Rosetta caught up with the Steins asteroid, also known as Asteroid 2867, Friday evening in the asteroid belt between the orbits of Mars and Jupiter. The probe came within 500 miles of the asteroid — which turned out to be slightly larger than scientists expected.
Officials at the European Space Agency were not sure exactly what caused the camera to balk.
"The software switched off automatically," Gerhard Schwehm, the ESA mission manager and head of solar systems science operations told The Associated Press. "The camera has some software limits and we'll analyze why this happened later."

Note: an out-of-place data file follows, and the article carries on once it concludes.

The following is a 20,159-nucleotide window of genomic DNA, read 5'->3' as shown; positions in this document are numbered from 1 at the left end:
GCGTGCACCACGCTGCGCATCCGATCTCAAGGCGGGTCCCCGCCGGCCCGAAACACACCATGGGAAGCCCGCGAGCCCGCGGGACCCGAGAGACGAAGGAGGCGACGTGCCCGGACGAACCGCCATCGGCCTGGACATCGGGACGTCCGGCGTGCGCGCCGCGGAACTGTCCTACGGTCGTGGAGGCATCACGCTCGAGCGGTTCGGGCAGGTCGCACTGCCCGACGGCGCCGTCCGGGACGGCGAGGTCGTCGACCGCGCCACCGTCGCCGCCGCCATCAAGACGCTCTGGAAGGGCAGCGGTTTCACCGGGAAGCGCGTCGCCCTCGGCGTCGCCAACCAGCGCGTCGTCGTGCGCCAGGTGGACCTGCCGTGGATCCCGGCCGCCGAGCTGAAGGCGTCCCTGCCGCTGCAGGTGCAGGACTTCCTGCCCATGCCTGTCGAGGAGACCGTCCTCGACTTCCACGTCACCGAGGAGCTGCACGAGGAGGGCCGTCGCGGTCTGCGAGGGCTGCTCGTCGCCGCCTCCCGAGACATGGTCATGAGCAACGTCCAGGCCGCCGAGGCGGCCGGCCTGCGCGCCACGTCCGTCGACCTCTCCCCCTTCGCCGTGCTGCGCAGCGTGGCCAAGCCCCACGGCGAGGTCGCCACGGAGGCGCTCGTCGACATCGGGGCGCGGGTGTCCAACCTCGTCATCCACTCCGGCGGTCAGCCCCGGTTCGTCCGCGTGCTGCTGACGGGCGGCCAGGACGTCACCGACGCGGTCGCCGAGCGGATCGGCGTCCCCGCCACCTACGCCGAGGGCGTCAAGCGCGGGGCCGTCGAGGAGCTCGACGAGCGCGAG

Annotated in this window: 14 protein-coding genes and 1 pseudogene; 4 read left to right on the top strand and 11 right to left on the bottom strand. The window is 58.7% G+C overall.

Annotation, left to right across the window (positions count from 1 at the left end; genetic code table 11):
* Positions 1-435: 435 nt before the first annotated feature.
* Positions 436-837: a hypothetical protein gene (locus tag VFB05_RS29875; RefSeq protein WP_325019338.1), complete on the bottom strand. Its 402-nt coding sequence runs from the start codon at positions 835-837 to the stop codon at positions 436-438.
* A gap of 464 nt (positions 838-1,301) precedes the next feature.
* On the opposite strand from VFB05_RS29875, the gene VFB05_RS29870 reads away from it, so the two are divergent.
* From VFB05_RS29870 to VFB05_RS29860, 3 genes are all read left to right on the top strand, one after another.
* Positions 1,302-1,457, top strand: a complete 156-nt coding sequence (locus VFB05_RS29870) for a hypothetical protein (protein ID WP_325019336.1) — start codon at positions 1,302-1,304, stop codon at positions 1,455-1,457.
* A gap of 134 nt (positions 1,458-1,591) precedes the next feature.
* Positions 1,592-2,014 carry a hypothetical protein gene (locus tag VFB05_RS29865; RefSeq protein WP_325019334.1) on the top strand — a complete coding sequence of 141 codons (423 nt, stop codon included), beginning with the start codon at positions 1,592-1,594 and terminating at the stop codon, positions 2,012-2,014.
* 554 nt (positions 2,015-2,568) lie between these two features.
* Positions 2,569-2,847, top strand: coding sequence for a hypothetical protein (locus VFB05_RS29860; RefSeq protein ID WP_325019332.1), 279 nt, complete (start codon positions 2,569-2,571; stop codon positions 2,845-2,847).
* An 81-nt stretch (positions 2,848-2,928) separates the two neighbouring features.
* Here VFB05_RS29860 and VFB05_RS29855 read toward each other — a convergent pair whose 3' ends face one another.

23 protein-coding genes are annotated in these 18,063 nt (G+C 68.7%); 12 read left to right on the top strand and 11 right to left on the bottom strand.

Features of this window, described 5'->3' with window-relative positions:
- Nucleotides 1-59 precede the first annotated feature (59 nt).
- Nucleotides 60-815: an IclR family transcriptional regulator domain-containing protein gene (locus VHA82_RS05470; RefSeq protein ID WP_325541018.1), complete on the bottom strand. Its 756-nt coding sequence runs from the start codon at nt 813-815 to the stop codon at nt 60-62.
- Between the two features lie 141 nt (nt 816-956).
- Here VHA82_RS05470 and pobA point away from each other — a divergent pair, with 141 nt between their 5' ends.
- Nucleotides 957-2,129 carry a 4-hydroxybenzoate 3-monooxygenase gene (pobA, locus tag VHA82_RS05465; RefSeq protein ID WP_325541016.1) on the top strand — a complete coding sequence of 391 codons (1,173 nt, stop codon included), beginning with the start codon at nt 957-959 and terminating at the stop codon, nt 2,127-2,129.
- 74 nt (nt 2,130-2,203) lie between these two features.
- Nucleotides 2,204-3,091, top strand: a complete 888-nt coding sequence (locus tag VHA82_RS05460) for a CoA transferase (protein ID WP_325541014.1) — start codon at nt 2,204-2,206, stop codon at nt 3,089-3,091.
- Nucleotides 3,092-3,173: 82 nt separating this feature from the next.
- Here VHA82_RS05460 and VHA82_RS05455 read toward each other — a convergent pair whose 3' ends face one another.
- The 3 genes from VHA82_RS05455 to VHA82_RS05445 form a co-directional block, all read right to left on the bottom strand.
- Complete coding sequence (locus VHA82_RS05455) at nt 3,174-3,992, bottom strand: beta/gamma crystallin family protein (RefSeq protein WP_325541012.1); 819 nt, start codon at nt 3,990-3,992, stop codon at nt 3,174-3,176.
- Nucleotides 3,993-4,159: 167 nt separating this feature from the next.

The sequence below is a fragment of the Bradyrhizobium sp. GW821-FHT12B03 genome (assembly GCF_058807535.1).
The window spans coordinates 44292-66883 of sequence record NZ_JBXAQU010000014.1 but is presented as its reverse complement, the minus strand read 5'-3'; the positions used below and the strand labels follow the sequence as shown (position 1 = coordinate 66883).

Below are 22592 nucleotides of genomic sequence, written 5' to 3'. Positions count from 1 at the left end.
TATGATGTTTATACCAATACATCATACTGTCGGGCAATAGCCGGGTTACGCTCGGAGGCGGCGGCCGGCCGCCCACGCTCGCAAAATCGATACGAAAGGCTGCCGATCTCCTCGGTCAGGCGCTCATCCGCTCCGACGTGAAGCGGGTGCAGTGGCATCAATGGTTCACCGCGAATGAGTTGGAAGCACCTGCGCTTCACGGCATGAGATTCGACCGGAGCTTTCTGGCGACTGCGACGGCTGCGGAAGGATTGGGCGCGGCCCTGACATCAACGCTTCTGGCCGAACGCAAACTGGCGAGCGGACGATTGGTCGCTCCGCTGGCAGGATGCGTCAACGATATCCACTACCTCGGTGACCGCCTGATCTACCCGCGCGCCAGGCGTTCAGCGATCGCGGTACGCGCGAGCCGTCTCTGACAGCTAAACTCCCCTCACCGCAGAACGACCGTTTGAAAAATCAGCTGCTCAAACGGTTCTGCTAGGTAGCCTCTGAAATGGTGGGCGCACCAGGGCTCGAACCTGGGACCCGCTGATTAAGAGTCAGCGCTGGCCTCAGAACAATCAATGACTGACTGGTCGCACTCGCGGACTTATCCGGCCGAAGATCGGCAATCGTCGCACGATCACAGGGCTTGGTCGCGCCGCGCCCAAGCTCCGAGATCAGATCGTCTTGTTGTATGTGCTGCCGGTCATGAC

Another wide angle camera was able to take pictures and send them to the space center, Schwehm said.
Saturday, September 06, 2008
Rosetta Camera balks
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